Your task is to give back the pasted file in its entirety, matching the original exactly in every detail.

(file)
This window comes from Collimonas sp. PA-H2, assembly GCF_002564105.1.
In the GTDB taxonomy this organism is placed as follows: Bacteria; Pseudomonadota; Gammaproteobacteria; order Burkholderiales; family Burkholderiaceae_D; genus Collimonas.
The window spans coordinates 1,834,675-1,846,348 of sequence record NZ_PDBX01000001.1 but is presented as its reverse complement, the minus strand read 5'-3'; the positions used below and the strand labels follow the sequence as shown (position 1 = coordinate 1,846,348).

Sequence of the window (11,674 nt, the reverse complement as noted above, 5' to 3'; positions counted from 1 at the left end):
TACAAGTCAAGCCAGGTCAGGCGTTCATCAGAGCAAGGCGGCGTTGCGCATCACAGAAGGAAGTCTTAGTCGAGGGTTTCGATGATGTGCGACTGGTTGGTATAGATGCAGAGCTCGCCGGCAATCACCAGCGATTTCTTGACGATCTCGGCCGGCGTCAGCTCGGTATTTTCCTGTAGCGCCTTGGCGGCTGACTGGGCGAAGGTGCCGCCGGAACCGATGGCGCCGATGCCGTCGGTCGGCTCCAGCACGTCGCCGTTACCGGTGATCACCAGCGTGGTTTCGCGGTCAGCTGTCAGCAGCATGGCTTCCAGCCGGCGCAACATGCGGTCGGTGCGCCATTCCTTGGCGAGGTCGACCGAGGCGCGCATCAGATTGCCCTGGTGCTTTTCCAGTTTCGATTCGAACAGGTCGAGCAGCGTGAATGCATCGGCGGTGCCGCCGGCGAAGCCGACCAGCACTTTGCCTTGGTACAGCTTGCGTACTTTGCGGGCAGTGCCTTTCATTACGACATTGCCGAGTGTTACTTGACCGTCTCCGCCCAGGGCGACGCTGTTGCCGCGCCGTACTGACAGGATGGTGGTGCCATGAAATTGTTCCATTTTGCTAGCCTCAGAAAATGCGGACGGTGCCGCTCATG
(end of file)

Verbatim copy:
This window comes from Collimonas sp. PA-H2, assembly GCF_002564105.1.
In the GTDB taxonomy this organism is placed as follows: Bacteria; Pseudomonadota; Gammaproteobacteria; order Burkholderiales; family Burkholderiaceae_D; genus Collimonas.
The window spans coordinates 1,834,675-1,846,348 of sequence record NZ_PDBX01000001.1 but is presented as its reverse complement, the minus strand read 5'-3'; the positions used below and the strand labels follow the sequence as shown (position 1 = coordinate 1,846,348).

Sequence of the window (11,674 nt, the reverse complement as noted above, 5' to 3'; positions counted from 1 at the left end):
TACAAGTCAAGCCAGGTCAGGCGTTCATCAGAGCAAGGCGGCGTTGCGCATCACAGAAGGAAGTCTTAGTCGAGGGTTTCGATGATGTGCGACTGGTTGGTATAGATGCAGAGCTCGCCGGCAATCACCAGCGATTTCTTGACGATCTCGGCCGGCGTCAGCTCGGTATTTTCCTGTAGCGCCTTGGCGGCTGACTGGGCGAAGGTGCCGCCGGAACCGATGGCGCCGATGCCGTCGGTCGGCTCCAGCACGTCGCCGTTACCGGTGATCACCAGCGTGGTTTCGCGGTCAGCTGTCAGCAGCATGGCTTCCAGCCGGCGCAACATGCGGTCGGTGCGCCATTCCTTGGCGAGGTCGACCGAGGCGCGCATCAGATTGCCCTGGTGCTTTTCCAGTTTCGATTCGAACAGGTCGAGCAGCGTGAATGCATCGGCGGTGCCGCCGGCGAAGCCGACCAGCACTTTGCCTTGGTACAGCTTGCGTACTTTGCGGGCAGTGCCTTTCATTACGACATTGCCGAGTGTTACTTGACCGTCTCCGCCCAGGGCGACGCTGTTGCCGCGCCGTACTGACAGGATGGTGGTGCCATGAAATTGTTCCATTTTGCTAGCCTCAGAAAATGCGGACGGTGCCGCTCATG